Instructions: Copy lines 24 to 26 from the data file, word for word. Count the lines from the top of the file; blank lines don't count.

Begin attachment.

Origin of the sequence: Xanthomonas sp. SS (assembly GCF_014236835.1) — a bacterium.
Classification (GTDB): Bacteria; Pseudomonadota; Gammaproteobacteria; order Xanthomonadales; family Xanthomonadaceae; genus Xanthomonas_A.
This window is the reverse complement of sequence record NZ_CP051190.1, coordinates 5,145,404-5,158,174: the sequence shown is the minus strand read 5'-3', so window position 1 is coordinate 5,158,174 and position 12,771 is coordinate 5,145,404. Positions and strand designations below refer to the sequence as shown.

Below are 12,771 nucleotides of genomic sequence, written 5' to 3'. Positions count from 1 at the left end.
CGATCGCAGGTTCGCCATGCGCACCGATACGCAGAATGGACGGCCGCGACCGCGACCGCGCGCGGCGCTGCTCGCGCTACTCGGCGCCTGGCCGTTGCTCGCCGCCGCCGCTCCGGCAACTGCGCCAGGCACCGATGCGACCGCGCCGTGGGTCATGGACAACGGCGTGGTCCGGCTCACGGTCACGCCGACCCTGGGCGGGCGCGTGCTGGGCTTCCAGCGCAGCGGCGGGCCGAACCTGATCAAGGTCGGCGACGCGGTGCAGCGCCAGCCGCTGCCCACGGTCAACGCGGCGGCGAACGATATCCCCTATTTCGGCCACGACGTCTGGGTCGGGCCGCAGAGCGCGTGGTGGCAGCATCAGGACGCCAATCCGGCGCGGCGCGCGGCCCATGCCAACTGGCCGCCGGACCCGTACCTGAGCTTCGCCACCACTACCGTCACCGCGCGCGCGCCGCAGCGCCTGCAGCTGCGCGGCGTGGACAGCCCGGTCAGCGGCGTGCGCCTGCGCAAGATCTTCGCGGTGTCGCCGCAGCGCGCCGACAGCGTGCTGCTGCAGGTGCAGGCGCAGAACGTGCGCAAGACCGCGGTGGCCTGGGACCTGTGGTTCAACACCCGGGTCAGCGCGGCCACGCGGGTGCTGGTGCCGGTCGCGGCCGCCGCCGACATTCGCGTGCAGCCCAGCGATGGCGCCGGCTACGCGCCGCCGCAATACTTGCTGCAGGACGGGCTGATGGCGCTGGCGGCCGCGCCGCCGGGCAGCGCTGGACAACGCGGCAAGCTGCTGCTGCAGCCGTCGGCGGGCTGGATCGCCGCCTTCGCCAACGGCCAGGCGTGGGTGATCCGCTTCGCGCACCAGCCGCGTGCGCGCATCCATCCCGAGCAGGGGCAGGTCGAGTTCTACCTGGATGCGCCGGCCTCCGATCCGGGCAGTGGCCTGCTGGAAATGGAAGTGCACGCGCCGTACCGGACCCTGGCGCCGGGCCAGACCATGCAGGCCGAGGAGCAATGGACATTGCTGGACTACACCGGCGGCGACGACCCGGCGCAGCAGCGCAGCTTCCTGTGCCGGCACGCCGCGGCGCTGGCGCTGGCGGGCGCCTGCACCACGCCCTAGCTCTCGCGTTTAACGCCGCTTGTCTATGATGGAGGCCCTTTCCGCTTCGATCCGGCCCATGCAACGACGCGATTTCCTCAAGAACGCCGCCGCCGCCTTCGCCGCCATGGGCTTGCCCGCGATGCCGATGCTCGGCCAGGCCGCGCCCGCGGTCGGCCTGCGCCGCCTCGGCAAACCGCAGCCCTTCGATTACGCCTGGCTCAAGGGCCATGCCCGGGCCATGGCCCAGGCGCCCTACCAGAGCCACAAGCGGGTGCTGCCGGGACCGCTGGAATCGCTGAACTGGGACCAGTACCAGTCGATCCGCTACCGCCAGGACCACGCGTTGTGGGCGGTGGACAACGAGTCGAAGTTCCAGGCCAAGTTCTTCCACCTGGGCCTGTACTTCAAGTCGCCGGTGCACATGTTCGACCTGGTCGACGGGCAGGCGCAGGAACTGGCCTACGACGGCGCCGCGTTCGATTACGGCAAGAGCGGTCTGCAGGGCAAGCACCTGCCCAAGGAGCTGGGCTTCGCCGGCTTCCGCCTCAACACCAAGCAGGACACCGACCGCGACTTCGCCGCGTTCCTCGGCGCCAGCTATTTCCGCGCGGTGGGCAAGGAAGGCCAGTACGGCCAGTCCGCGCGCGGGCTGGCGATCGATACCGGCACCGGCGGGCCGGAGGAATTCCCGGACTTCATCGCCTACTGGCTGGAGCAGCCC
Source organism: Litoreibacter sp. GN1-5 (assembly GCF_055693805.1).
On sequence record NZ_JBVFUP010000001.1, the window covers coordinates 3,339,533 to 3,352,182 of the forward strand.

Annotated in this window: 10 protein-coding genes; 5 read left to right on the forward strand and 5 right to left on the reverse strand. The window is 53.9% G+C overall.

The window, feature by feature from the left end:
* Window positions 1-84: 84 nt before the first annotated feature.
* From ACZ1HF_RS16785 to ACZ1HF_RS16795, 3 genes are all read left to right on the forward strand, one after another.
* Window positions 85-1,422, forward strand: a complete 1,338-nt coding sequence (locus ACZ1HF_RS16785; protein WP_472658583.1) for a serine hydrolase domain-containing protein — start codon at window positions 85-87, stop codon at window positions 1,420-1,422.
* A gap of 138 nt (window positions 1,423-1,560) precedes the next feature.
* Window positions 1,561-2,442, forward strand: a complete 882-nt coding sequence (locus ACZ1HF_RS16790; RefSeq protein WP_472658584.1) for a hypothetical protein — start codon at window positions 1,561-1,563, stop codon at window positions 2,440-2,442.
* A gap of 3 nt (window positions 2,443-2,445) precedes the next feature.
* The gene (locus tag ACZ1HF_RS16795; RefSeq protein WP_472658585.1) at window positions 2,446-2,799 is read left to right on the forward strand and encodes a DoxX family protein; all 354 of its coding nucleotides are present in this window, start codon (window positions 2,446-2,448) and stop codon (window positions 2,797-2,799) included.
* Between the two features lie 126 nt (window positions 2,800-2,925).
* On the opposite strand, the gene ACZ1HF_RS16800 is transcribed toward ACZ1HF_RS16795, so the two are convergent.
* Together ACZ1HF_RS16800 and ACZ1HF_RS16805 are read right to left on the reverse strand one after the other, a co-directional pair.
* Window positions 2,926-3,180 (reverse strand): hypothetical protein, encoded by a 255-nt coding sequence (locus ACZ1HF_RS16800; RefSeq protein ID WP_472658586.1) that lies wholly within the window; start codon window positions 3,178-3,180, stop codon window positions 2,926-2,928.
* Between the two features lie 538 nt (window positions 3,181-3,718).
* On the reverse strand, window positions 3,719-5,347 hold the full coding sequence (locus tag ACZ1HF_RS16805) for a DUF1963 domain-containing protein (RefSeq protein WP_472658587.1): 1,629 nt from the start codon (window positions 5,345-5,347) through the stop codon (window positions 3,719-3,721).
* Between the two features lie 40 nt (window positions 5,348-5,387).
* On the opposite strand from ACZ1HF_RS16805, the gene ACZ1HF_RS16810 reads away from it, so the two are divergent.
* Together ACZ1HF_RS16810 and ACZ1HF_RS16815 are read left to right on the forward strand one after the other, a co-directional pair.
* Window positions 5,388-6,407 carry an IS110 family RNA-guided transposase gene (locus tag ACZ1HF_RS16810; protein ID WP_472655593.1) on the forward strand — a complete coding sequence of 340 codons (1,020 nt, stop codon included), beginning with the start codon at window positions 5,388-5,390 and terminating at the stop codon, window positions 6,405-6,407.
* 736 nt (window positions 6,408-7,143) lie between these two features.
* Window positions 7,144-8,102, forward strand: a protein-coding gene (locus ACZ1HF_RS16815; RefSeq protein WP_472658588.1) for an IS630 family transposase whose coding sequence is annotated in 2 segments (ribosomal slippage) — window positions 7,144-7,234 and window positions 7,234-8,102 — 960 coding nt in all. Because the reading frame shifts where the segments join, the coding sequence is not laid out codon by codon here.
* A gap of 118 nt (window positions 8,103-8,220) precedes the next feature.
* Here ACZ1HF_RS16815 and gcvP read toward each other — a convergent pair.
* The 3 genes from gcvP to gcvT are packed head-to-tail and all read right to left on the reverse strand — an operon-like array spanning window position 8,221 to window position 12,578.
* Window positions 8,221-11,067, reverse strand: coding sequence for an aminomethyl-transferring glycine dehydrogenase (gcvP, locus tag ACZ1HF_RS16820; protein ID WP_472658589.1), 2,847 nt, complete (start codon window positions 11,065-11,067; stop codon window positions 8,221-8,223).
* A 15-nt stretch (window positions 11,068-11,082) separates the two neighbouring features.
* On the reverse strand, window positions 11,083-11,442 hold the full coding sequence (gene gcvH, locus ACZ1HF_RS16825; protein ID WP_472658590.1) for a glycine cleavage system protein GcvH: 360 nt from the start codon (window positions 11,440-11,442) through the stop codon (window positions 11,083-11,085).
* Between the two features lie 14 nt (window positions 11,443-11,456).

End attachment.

* On the opposite strand from ACZ1HF_RS16805, the gene ACZ1HF_RS16810 reads away from it, so the two are divergent.
* Together ACZ1HF_RS16810 and ACZ1HF_RS16815 are read left to right on the forward strand one after the other, a co-directional pair.
* Window positions 5,388-6,407 carry an IS110 family RNA-guided transposase gene (locus tag ACZ1HF_RS16810; protein ID WP_472655593.1) on the forward strand — a complete coding sequence of 340 codons (1,020 nt, stop codon included), beginning with the start codon at window positions 5,388-5,390 and terminating at the stop codon, window positions 6,405-6,407.